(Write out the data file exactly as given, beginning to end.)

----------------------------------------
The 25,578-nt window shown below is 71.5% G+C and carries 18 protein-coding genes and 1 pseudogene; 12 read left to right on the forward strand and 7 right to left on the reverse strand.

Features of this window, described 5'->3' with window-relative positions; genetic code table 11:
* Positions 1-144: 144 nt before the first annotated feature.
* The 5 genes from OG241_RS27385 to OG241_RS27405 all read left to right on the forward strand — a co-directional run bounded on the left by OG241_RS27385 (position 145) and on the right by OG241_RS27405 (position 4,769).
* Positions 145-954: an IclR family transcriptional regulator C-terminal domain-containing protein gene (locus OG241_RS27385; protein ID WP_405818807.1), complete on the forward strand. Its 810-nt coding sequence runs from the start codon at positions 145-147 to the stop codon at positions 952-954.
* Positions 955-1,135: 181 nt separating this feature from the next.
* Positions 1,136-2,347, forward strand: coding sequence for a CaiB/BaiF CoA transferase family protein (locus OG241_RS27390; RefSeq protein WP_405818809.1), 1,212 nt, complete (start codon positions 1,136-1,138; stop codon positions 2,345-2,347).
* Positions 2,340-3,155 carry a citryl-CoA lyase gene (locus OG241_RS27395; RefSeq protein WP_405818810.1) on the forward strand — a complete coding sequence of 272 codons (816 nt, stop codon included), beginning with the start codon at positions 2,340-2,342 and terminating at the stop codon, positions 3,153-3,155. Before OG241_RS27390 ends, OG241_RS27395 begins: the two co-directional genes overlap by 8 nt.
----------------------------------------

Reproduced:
The 25,578-nt window shown below is 71.5% G+C and carries 18 protein-coding genes and 1 pseudogene; 12 read left to right on the forward strand and 7 right to left on the reverse strand.

Features of this window, described 5'->3' with window-relative positions; genetic code table 11:
* Positions 1-144: 144 nt before the first annotated feature.
* The 5 genes from OG241_RS27385 to OG241_RS27405 all read left to right on the forward strand — a co-directional run bounded on the left by OG241_RS27385 (position 145) and on the right by OG241_RS27405 (position 4,769).
* Positions 145-954: an IclR family transcriptional regulator C-terminal domain-containing protein gene (locus OG241_RS27385; protein ID WP_405818807.1), complete on the forward strand. Its 810-nt coding sequence runs from the start codon at positions 145-147 to the stop codon at positions 952-954.
* Positions 955-1,135: 181 nt separating this feature from the next.
* Positions 1,136-2,347, forward strand: coding sequence for a CaiB/BaiF CoA transferase family protein (locus OG241_RS27390; RefSeq protein WP_405818809.1), 1,212 nt, complete (start codon positions 1,136-1,138; stop codon positions 2,345-2,347).
* Positions 2,340-3,155 carry a citryl-CoA lyase gene (locus OG241_RS27395; RefSeq protein WP_405818810.1) on the forward strand — a complete coding sequence of 272 codons (816 nt, stop codon included), beginning with the start codon at positions 2,340-2,342 and terminating at the stop codon, positions 3,153-3,155. Before OG241_RS27390 ends, OG241_RS27395 begins: the two co-directional genes overlap by 8 nt.